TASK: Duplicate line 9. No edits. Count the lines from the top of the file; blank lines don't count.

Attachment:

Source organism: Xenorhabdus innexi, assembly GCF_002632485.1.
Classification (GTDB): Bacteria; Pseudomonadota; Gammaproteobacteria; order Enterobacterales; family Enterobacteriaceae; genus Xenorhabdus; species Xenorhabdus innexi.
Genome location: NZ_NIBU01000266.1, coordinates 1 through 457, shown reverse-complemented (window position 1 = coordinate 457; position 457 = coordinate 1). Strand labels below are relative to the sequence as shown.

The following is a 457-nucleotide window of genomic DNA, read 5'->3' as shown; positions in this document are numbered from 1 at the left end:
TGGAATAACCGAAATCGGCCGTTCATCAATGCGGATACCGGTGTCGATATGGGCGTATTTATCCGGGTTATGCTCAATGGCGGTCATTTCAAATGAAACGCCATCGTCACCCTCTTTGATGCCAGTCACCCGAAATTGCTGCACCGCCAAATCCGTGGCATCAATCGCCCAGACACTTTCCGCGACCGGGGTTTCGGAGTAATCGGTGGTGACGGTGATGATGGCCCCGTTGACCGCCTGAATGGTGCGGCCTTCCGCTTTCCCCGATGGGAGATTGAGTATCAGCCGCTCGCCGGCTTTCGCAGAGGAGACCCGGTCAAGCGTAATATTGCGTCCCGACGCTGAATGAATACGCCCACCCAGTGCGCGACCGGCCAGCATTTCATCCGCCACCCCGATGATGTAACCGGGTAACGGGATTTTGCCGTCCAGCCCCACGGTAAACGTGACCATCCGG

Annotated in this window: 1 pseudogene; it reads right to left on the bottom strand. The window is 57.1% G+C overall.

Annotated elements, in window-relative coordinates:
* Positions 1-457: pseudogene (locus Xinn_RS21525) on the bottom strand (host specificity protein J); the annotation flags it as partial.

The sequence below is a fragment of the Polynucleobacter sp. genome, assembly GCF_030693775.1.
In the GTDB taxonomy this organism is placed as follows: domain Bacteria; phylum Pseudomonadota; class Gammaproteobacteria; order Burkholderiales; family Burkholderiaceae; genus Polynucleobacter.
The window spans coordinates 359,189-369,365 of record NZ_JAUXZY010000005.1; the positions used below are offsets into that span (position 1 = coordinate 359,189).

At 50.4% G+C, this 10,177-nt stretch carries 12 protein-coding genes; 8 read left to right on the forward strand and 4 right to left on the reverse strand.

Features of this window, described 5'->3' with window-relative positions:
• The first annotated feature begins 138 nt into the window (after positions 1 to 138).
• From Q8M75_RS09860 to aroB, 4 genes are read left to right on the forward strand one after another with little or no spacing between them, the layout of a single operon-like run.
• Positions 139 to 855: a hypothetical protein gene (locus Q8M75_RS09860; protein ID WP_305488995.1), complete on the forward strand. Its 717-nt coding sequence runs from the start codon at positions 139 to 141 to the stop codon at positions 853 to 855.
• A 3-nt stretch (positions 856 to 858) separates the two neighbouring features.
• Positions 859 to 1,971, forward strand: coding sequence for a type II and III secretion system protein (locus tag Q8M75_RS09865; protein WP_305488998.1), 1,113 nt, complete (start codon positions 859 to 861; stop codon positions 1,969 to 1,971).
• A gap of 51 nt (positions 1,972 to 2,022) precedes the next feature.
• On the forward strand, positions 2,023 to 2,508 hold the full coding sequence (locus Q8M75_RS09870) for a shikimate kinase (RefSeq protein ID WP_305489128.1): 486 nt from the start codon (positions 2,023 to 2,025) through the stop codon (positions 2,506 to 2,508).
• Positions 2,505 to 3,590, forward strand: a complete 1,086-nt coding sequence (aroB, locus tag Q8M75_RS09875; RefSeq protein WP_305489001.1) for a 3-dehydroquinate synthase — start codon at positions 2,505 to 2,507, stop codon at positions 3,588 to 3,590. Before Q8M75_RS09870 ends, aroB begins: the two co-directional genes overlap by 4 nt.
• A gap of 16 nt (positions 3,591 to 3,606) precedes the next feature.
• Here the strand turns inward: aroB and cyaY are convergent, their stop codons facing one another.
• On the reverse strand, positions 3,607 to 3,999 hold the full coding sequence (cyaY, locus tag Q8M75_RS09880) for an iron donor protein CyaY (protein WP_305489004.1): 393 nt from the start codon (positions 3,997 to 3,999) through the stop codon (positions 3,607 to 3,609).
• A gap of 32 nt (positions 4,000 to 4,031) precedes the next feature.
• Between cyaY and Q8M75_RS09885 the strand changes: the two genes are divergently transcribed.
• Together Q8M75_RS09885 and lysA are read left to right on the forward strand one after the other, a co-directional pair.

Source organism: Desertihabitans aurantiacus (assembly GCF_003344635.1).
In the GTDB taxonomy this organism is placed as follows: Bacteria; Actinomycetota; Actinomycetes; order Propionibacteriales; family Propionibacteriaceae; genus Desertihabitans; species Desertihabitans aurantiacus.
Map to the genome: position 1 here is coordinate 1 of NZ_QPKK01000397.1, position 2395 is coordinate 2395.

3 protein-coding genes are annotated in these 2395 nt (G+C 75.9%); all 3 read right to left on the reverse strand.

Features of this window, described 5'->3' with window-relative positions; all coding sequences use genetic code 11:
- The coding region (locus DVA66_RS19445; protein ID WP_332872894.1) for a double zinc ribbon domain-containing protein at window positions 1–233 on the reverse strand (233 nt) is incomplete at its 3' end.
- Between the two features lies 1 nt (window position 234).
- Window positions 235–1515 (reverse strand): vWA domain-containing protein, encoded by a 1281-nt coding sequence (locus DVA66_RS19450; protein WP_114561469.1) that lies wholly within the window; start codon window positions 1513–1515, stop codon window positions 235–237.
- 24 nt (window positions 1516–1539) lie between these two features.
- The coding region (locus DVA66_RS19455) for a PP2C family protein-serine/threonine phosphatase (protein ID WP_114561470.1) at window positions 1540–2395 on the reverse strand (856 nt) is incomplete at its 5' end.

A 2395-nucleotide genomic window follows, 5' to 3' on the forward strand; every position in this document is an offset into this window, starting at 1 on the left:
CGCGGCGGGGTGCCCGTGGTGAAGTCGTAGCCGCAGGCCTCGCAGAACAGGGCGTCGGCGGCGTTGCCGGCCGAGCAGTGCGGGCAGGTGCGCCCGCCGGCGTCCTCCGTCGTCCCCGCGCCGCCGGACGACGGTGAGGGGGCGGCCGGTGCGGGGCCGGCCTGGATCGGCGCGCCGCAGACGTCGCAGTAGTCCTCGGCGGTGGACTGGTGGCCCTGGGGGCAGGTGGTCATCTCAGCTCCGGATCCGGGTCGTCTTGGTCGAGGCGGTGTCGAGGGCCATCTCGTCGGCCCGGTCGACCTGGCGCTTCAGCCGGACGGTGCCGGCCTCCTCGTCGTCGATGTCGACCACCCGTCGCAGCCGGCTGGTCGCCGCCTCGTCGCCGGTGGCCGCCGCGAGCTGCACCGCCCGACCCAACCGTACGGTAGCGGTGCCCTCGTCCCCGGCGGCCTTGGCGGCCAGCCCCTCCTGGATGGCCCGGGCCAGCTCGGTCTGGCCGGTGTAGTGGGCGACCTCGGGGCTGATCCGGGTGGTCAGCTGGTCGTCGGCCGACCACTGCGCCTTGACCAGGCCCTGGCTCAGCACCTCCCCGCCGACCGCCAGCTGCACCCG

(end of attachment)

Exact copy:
The sequence below is a fragment of the Polynucleobacter sp. genome, assembly GCF_030693775.1.